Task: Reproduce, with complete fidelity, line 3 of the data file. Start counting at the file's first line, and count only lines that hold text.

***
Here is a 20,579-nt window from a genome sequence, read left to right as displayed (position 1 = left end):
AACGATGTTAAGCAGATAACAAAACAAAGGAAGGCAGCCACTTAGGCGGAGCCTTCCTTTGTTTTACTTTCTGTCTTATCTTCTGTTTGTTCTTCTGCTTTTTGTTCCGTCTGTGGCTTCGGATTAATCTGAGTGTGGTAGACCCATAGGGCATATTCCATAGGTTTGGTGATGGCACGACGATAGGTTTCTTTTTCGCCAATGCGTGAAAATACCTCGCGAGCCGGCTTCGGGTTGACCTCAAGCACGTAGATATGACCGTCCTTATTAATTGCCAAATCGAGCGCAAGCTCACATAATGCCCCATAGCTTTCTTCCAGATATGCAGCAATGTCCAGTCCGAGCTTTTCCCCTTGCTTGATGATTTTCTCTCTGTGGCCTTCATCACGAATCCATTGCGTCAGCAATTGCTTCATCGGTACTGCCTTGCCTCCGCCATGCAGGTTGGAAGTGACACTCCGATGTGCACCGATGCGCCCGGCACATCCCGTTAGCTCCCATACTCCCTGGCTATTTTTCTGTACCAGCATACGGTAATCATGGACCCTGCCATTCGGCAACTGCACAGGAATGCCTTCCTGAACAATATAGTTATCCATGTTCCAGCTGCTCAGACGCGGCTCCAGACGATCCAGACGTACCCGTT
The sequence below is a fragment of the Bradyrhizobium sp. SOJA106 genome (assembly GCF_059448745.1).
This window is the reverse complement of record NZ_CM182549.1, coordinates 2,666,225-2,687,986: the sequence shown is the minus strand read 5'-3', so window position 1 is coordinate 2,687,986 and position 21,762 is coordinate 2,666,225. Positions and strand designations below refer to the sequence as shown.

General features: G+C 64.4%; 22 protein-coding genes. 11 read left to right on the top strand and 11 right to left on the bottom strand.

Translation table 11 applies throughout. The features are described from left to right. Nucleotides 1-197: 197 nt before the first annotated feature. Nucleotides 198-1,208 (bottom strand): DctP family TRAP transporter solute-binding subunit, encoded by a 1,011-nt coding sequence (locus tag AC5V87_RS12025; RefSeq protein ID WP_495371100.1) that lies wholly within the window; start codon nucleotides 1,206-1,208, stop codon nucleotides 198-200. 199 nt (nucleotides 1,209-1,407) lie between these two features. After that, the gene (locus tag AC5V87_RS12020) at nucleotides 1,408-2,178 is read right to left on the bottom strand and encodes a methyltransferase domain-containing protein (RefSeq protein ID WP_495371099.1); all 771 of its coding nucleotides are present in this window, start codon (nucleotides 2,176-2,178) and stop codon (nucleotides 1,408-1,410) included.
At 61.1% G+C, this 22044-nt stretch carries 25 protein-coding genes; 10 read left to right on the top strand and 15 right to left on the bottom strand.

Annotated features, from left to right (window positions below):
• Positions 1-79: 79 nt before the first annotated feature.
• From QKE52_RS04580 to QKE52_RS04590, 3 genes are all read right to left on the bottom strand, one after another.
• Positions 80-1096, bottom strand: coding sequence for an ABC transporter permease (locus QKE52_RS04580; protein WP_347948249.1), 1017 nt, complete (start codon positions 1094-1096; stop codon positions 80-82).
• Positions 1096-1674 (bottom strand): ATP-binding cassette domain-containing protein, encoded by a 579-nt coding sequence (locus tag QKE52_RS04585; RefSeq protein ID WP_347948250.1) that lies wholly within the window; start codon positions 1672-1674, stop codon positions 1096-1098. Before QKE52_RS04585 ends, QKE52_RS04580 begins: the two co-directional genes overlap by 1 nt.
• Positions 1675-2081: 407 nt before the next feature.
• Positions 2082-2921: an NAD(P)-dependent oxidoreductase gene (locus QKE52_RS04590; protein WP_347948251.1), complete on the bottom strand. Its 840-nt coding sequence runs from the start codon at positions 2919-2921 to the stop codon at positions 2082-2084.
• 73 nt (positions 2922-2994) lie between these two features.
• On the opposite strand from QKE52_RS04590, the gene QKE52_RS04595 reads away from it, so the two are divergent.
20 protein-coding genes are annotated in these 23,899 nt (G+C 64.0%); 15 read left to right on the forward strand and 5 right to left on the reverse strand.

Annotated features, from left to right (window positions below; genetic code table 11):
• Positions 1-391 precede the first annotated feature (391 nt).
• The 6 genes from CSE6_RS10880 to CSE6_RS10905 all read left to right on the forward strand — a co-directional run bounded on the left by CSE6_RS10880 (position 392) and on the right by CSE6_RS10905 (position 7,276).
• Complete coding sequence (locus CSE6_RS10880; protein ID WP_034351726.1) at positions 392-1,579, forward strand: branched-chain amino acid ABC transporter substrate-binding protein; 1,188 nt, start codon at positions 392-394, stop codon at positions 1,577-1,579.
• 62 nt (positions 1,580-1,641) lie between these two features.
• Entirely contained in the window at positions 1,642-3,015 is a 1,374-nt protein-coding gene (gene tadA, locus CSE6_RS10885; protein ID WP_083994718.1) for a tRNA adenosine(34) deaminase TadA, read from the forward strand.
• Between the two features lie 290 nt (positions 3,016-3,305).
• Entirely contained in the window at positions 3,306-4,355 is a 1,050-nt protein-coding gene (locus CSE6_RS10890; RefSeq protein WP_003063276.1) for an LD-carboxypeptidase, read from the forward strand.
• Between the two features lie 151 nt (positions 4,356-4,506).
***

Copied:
The sequence below is a fragment of the Bradyrhizobium sp. SOJA106 genome (assembly GCF_059448745.1).